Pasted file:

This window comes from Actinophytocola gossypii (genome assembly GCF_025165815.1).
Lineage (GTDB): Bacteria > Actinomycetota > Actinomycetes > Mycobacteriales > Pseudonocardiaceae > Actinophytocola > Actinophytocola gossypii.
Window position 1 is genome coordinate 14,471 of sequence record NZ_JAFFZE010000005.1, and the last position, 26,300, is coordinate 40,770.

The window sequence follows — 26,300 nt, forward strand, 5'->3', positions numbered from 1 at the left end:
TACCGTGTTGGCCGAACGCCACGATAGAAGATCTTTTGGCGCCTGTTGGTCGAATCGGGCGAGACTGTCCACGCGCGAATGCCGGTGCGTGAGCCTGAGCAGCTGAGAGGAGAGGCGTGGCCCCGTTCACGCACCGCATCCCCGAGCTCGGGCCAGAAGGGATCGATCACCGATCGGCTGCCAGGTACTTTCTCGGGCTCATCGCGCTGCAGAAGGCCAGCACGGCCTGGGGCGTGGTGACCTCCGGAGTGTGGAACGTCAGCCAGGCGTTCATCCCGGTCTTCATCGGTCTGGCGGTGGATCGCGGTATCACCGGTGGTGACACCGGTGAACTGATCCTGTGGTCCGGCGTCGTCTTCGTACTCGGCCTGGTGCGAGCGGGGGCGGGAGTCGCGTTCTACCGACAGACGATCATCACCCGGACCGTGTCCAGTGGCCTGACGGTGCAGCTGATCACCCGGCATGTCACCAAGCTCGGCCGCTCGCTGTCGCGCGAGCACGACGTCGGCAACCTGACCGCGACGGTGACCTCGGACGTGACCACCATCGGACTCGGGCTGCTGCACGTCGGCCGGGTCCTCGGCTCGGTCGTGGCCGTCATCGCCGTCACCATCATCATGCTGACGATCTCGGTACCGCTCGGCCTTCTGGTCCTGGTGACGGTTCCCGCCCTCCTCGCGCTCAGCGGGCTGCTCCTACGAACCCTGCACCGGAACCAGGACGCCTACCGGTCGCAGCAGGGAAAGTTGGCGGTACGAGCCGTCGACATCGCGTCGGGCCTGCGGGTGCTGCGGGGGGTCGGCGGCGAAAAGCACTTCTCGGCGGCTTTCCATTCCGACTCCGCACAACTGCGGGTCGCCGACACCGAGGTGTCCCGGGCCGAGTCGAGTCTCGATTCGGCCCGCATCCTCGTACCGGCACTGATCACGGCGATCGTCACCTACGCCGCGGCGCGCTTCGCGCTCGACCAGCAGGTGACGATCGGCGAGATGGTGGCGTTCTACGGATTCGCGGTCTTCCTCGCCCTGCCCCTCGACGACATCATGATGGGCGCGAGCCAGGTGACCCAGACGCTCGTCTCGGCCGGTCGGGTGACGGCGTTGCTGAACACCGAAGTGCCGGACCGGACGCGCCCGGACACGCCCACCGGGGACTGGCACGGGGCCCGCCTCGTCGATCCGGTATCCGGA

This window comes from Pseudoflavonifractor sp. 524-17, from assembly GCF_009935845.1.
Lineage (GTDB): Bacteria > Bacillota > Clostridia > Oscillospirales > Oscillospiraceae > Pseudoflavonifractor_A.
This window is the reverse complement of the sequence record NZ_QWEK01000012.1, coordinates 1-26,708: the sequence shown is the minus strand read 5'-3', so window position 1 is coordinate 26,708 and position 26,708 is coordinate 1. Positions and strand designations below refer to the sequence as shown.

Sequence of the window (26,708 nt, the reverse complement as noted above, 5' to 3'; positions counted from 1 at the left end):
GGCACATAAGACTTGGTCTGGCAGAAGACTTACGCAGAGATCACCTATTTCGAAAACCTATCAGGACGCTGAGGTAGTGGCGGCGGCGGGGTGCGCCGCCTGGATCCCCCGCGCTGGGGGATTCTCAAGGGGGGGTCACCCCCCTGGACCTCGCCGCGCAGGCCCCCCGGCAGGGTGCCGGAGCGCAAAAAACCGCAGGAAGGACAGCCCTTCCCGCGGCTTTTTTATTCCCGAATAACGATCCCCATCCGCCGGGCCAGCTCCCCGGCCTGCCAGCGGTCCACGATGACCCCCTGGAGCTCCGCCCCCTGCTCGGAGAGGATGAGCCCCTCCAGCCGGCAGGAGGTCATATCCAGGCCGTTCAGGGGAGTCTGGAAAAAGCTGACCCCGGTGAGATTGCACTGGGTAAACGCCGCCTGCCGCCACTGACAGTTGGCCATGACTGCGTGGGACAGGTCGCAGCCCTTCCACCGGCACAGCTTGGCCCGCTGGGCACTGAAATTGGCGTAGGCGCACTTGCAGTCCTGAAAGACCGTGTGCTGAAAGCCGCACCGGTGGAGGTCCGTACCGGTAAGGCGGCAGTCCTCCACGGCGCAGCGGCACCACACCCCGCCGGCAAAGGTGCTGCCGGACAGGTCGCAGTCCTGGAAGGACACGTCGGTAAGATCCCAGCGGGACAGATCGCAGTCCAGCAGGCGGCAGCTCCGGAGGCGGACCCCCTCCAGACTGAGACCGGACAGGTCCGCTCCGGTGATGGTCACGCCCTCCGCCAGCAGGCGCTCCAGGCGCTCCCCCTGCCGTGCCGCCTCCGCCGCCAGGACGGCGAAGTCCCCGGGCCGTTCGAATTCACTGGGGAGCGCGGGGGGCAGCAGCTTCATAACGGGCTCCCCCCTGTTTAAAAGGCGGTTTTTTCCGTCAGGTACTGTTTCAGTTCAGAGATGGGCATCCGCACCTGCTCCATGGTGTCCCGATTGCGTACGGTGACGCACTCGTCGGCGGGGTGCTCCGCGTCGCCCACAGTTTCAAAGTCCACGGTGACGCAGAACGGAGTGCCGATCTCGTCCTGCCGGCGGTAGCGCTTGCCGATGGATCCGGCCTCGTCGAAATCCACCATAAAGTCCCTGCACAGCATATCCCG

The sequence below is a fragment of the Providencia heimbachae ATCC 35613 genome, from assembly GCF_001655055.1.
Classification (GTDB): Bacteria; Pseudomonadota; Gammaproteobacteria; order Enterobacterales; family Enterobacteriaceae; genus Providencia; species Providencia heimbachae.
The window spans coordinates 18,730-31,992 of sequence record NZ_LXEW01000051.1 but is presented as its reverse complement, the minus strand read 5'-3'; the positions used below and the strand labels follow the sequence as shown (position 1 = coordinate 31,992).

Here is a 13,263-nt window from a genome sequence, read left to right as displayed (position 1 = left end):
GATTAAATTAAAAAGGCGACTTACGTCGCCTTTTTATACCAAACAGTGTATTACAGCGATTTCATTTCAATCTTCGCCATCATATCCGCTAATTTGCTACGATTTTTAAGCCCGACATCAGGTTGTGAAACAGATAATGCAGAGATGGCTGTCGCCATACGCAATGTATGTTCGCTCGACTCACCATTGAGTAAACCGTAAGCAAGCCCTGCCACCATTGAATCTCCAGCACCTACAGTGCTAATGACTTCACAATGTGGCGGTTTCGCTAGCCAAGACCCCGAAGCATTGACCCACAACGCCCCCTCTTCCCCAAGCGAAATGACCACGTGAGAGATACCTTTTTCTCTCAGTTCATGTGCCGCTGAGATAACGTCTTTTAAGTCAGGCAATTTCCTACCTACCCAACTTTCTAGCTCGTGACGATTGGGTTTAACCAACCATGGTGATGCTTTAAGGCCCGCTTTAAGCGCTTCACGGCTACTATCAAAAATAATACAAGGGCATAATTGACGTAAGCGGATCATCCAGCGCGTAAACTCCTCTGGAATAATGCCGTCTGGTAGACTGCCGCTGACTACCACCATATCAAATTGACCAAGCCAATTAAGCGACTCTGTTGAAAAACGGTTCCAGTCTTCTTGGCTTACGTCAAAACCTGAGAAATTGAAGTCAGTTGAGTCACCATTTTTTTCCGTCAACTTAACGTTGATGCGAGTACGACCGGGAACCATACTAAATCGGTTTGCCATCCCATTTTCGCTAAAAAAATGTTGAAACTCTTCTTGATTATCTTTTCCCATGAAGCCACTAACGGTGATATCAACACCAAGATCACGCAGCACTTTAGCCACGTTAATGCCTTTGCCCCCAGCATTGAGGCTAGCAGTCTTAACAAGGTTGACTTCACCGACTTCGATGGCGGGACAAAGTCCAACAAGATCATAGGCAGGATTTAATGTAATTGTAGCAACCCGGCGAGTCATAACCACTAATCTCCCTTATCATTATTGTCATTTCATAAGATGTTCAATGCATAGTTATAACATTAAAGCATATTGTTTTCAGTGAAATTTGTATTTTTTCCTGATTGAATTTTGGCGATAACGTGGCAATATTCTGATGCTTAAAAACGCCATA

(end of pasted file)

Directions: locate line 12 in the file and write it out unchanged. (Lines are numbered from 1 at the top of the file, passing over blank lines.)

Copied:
Classification (GTDB): Bacteria; Pseudomonadota; Gammaproteobacteria; order Enterobacterales; family Enterobacteriaceae; genus Providencia; species Providencia heimbachae.